Russia-China deal flow kicks into gear

Russia and China are steadily forging the financial infrastructure needed for greater cross-border investment. But there is still a long way to go for the two neighbours.

Russia and China are forging the financial infrastructure needed for greater cross-border investment and inking some landmark deals, but slowing growth is dragging out negotiations on some projects.

The milestones passed in recent months include the first equity investment by a Russian state-owned entity, Rosneft in a Chinese state-owned enterprise, ChinaChem, and the first Chinese bank loan to a Russian company, MTS, in renminbi.

“There are lots of promising projects in the pipeline with China – such as in the power sector, which is quite natural,” Russia’s president Vladimir Putin told the audience at an investment forum organised by VTB Capital in Moscow in October.

Putin’s pivot to Asia comes after the West imposed sanctions on Russia for its role in the Ukrainian crisis.

Chinese direct investment into Russia swelled to about $8.4 billion in 2014, up over 10% from 2013.

Russia China Investment Fund (RCIF) on Thursday said it had invested in mainland China online English language learning platform TutorGroup as part of a $200 million Series C equity financing which also involved GIC, Goldman Sachs, and Silverlink Capital and Temasek. Debevoise & Plimpton advised RCIF.

Established in 2012, RCIF is a government-backed private equity fund which invests in projects that advance bilateral economic cooperation between Russia and China.

Progress is coming in spurts, generally around high-profile summits between Putin and China’s president Xi Jinping.

In one such case on September 3, in the presence of Putin and Xi, Russian state oil producer Rosneft and China National Chemical Corporation (ChemChina) agreed to a series of cross-border deals.

The heads of agreement contract outlines Rosneft’s purchase of a 30% stake in ChinaChem’s unit ChemChina Petrochemical Company and the Chinese company’s purchase of a majority stake in Rosneft’s Far-East Petrochemical, which is developing an integrated oil refining and petrochemical complex near Nakhodka.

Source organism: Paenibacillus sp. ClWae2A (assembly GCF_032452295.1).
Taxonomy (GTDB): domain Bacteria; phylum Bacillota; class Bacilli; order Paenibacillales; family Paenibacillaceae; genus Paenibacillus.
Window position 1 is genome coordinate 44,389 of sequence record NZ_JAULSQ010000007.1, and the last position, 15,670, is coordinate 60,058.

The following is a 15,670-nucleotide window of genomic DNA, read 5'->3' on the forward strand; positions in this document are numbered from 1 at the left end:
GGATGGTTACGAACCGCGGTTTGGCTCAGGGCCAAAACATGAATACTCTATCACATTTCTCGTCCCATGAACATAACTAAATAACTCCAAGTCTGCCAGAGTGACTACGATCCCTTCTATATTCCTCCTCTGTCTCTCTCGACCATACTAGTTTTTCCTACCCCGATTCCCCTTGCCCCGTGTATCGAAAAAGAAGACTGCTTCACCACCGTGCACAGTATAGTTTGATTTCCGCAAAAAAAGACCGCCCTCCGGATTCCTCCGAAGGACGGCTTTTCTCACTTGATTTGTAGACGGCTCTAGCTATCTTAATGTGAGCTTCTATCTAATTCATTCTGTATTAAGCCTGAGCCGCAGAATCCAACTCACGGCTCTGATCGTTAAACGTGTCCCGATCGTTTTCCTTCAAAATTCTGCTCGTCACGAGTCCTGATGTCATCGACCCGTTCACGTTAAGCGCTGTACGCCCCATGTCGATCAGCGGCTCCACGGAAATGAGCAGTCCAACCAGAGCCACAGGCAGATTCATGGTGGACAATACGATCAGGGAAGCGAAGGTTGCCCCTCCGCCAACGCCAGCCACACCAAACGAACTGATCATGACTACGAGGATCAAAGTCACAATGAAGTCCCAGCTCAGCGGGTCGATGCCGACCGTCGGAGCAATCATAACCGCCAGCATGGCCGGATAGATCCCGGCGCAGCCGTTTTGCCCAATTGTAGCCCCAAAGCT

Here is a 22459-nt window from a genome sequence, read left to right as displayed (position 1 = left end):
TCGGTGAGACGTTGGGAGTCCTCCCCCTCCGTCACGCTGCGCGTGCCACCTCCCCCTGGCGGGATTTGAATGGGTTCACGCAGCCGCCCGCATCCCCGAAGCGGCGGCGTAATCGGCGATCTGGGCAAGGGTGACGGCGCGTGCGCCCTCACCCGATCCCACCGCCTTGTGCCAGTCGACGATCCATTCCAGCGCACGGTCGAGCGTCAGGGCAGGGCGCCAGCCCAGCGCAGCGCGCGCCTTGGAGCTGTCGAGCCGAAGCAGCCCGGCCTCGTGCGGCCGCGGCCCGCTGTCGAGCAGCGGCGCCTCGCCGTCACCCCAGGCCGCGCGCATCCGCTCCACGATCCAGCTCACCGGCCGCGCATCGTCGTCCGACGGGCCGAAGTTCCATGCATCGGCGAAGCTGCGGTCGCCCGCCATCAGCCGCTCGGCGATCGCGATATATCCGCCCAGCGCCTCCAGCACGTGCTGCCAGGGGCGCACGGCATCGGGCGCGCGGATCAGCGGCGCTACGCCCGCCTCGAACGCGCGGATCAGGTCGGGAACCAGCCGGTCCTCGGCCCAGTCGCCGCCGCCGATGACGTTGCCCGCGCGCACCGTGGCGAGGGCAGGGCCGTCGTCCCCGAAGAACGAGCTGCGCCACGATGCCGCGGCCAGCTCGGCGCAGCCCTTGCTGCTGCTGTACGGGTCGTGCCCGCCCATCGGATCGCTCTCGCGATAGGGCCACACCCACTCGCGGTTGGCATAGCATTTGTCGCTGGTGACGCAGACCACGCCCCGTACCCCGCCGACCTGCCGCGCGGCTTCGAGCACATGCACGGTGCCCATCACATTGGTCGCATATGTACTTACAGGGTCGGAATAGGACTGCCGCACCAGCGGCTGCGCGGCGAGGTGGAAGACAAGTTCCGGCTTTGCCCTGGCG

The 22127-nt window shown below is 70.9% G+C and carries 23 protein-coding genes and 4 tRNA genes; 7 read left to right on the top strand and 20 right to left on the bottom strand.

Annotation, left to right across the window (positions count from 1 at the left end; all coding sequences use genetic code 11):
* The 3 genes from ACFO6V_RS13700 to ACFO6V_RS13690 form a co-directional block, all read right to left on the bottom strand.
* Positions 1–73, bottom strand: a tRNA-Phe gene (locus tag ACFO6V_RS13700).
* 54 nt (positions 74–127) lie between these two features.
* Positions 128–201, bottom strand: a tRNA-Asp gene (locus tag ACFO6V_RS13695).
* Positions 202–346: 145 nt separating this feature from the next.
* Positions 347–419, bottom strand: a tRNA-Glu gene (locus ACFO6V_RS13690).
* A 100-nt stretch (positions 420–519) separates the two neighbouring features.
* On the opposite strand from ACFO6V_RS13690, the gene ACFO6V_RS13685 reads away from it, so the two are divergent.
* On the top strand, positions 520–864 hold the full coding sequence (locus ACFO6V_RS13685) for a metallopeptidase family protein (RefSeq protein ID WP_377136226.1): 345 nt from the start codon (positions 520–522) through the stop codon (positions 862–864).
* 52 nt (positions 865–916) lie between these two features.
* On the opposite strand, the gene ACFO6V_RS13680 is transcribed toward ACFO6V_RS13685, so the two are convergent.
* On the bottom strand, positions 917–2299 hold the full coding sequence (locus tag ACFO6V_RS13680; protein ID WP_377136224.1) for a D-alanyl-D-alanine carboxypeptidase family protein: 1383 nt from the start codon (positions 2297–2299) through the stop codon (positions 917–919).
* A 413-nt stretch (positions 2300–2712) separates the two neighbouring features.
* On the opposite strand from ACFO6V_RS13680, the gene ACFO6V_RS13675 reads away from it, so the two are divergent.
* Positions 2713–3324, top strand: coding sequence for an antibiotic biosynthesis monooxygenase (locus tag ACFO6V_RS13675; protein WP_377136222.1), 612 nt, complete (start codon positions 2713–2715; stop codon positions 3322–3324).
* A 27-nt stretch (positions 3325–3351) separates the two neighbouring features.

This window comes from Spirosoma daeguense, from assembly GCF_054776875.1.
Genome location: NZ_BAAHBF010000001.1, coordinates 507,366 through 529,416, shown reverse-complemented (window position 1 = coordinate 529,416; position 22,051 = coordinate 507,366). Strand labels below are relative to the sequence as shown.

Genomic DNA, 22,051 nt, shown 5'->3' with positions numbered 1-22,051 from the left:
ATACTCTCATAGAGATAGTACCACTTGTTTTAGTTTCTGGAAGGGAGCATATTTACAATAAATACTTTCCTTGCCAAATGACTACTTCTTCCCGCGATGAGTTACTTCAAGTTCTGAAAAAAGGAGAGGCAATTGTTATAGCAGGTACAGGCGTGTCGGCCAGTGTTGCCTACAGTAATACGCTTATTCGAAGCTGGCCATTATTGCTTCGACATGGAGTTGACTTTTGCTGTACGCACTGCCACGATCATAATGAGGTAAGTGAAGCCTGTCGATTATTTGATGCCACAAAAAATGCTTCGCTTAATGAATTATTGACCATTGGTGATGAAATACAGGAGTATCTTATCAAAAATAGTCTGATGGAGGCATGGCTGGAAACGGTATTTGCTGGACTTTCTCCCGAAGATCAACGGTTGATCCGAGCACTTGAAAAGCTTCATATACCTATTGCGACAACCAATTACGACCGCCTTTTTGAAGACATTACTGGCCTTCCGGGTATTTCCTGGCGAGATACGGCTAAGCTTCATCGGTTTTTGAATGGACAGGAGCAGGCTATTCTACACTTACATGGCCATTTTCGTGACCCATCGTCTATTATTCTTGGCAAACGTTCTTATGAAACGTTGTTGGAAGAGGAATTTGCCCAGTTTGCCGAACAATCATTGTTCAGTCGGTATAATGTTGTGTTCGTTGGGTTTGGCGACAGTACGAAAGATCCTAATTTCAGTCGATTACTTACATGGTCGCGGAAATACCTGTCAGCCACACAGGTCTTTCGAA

“The greatly improved relationship and regular bilateral meetings between the two presidents act as a powerful catalyst,” Riccardo Orcel, deputy chief executive officer of VTB Group and head of global banking at VTB Capital, told FinanceAsia. VTB Capital acted as sole financial adviser to ChemChina on its deal with Rosneft.

The hope is that landmark government-related deals such as between Rosneft and ChinaChem will lead to others.

“The sovereign or state-related bodies are moving first with a few landmark deals. Then we will see first and second-tier firms following in time,” said Andrey Yakunin, co-founder of Russian investment firm VIYM, who also happens to be the son of Vladimir Yakunin, president of Russian Railroads.

However, all is not smooth sailing; falling oil prices, volatile currencies, and cultural misunderstandings are delaying some deals and the infrastructure still has holes. Russian hopes of a flood of Chinese capital into the country remain unfulfilled.

“I would not count on investment in commodities … Commodities are affected by the Chinese factor among others,” Oleg Deripaska, president of Rusal, said at VTB Capital’s conference talking about the impact of China’s economic slowdown on investment in Russia.